The Poverty Olympics
Yesterday, I attended the Poverty Olympics, held in the heart of the Downtown Eastside, aka Canada’s poorest neighbourhood. It was a wonderful few hours of well-orchestrated political satire. There were opening and closing ceremonies, a torch ceremony, a new mascot (Itchy the bedbug), and of course, events (the poverty line high jump, the welfare hurdles, the broad jump over bedbug-infested matresses, and jello curling for missed housing promises). I love this kind of stuff, especially as one who has often lamented Big Labour’s knee-jerk instinct to hold a small rally on a Sunday when no one is watching. Check out some of the events here.
While the event was appropriately light-hearted, it speaks to a deep and festering tragedy in the midst of good economic times. And one that need not have happened, with $12 billion in total provincial surpluses over the past four budgets. Indeed, four years ago, in our annual BC Solutions Budget, we noted:
[B]ecause â€œthe world will be watching,â€ it is imperative to think about what it is that we want the world to see. In February 2010, gorgeous mountain vistas may be hard to come by, leaving rainy cityscapes that are not all â€œready for prime time.â€ Vancouverâ€™s Downtown Eastside is but a short walk away from the new convention centre that is to be home to media from around the world. … Imagine British or American network producers doing a feature story on the host town: what will they put on camera for the world to see? The Premier may tell a global audience that Vancouver (or BC) is the best place in the world to live, but viewers will ultimately get their impressions from what the media shine the spotlight on. If those images are of a Vancouver ravaged by poverty and homelessness, crippled by traffic congestion, or in the middle of an environmental controversy, any efforts to promote the city or province will be seriously blighted.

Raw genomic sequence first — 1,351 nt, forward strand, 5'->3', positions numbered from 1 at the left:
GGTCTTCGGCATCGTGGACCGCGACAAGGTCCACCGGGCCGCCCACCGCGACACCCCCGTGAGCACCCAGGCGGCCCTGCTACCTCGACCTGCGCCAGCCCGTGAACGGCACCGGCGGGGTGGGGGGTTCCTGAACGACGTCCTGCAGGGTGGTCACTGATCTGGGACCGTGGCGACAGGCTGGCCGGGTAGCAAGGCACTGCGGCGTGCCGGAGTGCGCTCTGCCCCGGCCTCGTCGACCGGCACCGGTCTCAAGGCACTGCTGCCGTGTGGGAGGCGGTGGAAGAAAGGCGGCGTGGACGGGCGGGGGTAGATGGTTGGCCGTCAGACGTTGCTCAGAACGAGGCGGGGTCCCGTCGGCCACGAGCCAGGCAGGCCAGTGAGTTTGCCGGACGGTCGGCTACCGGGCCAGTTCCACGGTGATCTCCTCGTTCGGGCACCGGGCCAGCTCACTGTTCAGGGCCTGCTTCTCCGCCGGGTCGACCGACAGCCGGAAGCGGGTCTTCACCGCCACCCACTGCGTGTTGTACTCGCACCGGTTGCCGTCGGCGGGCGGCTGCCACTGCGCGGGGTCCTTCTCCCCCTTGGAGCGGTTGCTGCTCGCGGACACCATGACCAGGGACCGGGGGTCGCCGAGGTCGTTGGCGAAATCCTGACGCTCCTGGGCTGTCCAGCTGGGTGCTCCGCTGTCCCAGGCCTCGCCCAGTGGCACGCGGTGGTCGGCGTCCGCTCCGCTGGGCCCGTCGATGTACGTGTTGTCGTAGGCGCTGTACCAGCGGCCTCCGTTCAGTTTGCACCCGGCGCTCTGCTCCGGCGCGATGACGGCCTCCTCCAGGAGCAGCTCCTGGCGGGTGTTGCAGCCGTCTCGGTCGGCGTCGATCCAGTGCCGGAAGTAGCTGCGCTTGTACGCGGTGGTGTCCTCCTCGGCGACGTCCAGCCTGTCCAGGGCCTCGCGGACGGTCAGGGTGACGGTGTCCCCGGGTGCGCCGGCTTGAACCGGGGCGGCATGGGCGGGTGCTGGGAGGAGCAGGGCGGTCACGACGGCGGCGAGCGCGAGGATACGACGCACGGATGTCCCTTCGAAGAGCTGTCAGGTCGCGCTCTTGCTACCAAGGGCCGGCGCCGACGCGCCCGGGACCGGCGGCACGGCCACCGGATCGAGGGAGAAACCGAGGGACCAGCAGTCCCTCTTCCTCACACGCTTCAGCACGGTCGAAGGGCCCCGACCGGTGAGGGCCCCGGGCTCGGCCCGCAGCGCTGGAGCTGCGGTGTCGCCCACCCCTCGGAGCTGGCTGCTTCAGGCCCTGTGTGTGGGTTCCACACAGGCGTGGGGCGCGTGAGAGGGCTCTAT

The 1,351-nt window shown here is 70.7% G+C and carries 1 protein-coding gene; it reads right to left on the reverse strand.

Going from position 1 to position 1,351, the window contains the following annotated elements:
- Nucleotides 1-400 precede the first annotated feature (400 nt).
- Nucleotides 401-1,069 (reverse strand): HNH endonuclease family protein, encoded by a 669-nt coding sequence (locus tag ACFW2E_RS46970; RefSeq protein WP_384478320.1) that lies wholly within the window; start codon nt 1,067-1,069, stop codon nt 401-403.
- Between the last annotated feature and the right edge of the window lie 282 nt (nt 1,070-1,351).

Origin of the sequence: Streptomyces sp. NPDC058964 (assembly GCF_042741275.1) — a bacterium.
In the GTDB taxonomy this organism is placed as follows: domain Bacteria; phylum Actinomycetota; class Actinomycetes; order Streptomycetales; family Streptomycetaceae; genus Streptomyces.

It is now two years before the Games, and I see those words paraphrased everywhere. The BC government dismissed our concerns at the time, and only in the past year has it started making noises about doing something, although these noises have yet to amount to actual announcements that would then set real projects in play. The money is there but the political will is not. One of the most effective posters up on display at the Poverty Olympics noted that expenditures on Games facilities could have financed almost 3,000 units of social housing.
With the lack of real action, I can only guess that $160 million in security costs, plus bringing in the military, means the poor and homeless are going to get bussed out of town in time for the Games. And there will likely be a big crackdown on protest, too.
It is kind of like watching a train wreck in slow-mo.